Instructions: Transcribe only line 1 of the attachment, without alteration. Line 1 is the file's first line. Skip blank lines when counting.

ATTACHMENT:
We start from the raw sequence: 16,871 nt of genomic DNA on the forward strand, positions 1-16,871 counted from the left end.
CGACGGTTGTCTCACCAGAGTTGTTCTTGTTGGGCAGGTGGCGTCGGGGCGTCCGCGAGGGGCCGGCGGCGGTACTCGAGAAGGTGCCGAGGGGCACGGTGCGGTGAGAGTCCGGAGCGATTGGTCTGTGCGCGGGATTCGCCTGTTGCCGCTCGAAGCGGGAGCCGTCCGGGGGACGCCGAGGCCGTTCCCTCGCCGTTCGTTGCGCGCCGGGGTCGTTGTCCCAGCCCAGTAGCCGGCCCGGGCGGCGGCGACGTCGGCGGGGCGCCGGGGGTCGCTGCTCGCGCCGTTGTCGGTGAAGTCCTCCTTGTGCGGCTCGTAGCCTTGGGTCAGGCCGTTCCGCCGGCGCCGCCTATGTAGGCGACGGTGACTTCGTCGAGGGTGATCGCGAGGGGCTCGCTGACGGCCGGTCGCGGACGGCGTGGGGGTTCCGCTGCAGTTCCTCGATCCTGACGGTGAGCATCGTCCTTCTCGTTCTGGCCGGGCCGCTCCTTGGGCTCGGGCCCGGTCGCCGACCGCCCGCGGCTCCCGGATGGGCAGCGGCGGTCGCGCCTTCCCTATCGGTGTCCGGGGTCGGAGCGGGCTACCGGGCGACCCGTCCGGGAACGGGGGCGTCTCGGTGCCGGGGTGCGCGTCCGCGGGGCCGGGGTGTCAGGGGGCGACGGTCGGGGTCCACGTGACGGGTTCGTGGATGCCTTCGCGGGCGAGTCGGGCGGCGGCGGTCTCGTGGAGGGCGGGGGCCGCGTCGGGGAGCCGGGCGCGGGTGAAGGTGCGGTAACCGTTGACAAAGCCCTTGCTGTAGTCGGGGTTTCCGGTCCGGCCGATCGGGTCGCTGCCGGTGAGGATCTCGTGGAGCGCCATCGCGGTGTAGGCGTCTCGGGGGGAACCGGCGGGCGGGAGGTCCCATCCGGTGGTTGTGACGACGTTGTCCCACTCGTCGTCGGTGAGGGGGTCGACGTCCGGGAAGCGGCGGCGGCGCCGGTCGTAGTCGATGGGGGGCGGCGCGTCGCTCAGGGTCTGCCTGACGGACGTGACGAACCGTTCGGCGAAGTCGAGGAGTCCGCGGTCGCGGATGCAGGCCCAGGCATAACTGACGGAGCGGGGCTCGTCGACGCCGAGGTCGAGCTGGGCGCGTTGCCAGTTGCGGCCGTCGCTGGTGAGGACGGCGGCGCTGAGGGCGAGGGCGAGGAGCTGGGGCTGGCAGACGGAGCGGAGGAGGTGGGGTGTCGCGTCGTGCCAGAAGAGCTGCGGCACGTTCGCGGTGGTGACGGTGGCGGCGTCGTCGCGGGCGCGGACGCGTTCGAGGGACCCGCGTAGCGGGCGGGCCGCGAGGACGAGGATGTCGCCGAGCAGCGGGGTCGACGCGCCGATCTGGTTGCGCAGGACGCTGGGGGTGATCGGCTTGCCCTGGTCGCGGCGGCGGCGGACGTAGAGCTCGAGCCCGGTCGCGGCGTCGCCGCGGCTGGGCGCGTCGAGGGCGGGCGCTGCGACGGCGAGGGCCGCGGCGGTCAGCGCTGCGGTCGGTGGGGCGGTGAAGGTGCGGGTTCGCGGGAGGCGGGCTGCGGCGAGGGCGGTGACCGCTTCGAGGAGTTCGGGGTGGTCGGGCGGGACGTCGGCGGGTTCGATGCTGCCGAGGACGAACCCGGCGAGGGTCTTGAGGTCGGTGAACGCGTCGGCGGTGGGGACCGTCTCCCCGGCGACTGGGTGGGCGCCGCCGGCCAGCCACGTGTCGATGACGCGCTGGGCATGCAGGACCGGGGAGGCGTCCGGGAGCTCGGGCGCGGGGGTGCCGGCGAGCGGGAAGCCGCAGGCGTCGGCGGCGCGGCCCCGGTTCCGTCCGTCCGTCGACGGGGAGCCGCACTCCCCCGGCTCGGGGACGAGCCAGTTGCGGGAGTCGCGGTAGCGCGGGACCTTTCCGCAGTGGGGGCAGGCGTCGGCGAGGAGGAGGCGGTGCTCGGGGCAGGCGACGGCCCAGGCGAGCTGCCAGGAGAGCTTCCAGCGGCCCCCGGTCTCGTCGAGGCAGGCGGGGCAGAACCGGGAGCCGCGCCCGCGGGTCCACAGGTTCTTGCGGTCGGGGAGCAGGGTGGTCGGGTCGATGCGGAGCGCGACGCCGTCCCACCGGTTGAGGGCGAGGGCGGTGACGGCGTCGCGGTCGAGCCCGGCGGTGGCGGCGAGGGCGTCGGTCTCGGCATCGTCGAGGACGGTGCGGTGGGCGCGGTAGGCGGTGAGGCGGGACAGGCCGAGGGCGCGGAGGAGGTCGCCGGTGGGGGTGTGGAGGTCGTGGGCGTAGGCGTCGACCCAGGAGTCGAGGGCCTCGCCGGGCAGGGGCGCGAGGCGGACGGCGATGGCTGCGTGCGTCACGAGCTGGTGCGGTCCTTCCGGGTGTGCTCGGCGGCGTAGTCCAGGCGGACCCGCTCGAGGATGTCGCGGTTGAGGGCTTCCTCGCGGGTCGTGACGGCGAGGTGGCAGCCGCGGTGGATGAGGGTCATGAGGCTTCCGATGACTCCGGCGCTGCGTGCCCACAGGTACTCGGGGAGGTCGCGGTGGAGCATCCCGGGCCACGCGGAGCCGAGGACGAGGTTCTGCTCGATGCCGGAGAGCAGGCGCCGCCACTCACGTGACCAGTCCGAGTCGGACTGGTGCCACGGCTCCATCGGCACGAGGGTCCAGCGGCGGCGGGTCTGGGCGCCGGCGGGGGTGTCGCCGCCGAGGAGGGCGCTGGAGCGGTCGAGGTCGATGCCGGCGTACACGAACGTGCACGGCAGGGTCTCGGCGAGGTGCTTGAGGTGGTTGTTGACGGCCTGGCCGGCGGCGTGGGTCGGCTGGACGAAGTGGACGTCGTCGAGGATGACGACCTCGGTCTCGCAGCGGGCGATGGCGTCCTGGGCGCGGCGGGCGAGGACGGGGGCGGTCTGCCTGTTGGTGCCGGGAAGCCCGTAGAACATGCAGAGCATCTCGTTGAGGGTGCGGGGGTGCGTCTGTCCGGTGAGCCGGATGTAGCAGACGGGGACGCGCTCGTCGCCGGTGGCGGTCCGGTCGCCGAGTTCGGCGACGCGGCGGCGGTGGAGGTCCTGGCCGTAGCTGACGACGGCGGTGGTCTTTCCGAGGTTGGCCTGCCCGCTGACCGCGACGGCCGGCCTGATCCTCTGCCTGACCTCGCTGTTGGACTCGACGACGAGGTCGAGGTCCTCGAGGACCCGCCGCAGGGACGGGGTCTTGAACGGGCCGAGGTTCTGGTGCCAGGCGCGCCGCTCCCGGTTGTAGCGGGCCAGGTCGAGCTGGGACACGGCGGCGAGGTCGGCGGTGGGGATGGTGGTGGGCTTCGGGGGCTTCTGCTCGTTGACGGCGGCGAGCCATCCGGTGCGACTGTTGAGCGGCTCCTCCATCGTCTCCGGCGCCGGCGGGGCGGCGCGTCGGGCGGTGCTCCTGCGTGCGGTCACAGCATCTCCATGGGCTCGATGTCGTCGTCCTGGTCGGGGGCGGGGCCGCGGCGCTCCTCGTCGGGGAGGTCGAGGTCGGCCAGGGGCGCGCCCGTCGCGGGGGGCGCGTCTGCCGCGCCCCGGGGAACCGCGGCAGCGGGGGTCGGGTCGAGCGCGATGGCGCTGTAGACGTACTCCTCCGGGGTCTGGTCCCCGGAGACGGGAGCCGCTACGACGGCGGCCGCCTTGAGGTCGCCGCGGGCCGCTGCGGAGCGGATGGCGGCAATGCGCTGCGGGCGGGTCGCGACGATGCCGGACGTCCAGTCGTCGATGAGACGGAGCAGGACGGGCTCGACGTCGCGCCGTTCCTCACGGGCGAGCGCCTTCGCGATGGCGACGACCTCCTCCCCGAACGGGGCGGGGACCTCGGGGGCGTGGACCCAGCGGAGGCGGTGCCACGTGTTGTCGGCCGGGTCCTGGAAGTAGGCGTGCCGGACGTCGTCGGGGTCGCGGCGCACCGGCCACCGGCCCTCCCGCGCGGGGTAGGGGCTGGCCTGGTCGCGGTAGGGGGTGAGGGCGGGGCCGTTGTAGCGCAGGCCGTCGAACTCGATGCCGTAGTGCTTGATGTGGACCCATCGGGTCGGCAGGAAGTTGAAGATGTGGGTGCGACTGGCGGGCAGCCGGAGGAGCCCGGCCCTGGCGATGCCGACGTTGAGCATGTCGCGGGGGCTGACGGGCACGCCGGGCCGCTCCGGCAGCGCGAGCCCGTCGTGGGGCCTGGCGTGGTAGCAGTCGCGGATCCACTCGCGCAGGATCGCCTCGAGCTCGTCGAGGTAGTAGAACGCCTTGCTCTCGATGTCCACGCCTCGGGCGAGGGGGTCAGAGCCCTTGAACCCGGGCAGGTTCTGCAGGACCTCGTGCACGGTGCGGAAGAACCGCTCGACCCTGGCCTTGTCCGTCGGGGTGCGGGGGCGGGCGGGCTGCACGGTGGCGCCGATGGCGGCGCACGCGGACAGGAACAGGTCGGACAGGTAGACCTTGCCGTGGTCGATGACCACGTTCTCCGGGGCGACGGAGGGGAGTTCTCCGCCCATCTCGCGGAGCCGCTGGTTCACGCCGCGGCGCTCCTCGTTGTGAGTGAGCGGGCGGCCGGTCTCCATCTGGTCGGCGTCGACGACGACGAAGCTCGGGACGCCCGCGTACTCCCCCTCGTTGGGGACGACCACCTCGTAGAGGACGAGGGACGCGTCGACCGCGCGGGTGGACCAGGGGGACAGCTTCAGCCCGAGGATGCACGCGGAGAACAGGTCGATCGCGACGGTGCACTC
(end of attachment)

We start from the raw sequence: 16,871 nt of genomic DNA on the forward strand, positions 1-16,871 counted from the left end.